All I knew about life in Spain before coming here was that nearly every day is a holiday. There’s actually a joke – one that I think might also have some actual facts supporting it – that there are more holidays in Spain than regular days. While I wouldn’t say that this has rung true thus far, there have been plenty of celebrations since I’ve arrived here in Spain.
Semana Santa [Holy Week], San Fermín [Running with the Bulls], La Tomatina [Tomato Festival/Food FIght], and Las Fallas [in Valencia, Burnings] are probably the most well-known festivities in Spain. Another holiday, one that is actually celebrated across the world, just passed during the month of February: Carnaval. Carnaval is celebrated similar to that of Halloween in many countries across the world, usually during the month of February, before the Christian season of Lent begins. For those who don’t know, Lent consists of the 40 days before Easter, beginning on Ash Wednesday. Since the Catholic calendar does not consist of dates, but rather quantities of days or weeks, these days are different every year. Given that Spain has a very large Catholic population – and very rich history at that – Carnaval is a special celebration not to be missed if visiting Spain before Ash Wednesday.
My friends and I got to experience Carnaval in three cities: Aviles, Gijon, and our wonderful new home of Oviedo. First up was Aviles, a city about a half hour’s bus ride from Oviedo that actually looks and feels extremely similar to Oviedo – hills, winding streets, and lots of people (for this holiday, a lot of people is better!). Aviles has a very distinct Carnaval with a long-lasting tradition. There is a parade like many other cities – all three Carnavals we attended had parades – but before the parade, it was time for ponchos and rainboots for the tourists and non-dressed-up Spaniards. No, it wasn’t raining, at least not from clouds in the sky. Instead, foam is blasted across the main road through Aviles near the main plaza, with agua gushing out of a large fire-hydrant-like hose into the sky and onto the foam to create a messy mixture that excites the kids and others who brave their way into the mix. Though I didn’t watch much of the parade, I heard plenty of shouts from children about seeing their favorite characters on floats from Frozen to Spongebob.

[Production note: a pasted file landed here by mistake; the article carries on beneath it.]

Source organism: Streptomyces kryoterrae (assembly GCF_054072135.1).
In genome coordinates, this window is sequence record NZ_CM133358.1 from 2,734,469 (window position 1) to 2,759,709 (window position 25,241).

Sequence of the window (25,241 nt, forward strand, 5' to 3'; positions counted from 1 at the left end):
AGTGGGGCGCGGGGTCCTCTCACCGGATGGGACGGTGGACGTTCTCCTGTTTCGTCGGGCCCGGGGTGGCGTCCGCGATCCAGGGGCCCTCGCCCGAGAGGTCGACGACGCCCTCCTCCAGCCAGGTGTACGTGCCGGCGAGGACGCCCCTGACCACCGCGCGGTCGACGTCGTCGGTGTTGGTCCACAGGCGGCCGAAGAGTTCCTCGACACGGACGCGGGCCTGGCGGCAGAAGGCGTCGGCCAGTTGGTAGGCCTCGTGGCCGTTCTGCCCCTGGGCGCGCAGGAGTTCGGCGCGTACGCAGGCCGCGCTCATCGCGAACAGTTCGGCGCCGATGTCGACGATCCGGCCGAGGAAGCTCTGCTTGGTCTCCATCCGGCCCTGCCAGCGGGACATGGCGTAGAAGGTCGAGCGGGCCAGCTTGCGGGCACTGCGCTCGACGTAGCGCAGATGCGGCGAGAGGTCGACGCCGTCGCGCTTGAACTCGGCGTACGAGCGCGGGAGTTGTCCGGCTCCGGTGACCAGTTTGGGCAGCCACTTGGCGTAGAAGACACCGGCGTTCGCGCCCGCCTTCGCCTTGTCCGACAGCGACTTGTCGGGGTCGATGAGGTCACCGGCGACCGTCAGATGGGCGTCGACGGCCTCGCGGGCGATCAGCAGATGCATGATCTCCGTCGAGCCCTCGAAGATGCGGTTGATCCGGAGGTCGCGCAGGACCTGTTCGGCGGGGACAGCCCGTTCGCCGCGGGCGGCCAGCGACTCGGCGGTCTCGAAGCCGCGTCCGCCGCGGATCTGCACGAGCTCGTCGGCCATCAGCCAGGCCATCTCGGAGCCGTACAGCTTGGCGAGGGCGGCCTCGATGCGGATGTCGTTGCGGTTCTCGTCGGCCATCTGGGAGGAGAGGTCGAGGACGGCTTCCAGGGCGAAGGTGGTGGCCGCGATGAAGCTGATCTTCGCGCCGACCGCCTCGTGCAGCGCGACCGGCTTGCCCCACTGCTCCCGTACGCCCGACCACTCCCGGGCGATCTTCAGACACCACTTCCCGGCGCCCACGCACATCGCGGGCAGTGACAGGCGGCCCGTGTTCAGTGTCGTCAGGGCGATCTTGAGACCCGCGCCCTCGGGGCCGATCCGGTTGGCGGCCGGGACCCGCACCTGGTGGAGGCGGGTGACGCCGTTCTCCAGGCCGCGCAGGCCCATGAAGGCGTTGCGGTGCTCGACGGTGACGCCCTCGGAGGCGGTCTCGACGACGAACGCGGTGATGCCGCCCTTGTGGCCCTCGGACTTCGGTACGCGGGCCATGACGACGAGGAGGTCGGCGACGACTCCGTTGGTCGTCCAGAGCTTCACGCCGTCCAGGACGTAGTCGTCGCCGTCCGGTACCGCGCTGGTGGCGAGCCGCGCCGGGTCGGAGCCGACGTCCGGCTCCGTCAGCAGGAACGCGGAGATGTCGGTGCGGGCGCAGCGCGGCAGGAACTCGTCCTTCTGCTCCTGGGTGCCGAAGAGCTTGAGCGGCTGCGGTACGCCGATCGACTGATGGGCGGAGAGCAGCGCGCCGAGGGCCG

Gijon and Oviedo definitely had much smaller Carnavals in comparison to Aviles. However, they should certainly not be overlooked for this holiday. The parade in Gijon was epic and reminded me a lot of the Mummer’s Day Parade in Philly. Large groups marched down the route through Gijon in matching outfits and with large (and large amounts of) instruments for dancers to perform to the beat of and to hear traditional and popular songs throughout the night. I didn’t stay very long after, as I wasn’t feeling well that night and it was also held on a Monday. The weekend after Aviles, Carnaval in Oviedo took place and, still feeling sick, I didn’t stay for much for this one either. Carnaval left us with a real sense of home, especially with the parades so similar to those of New Year’s Day, and with lasting memories to say that we braved the foam and the ear-pounding music that came with a true Spanish holiday.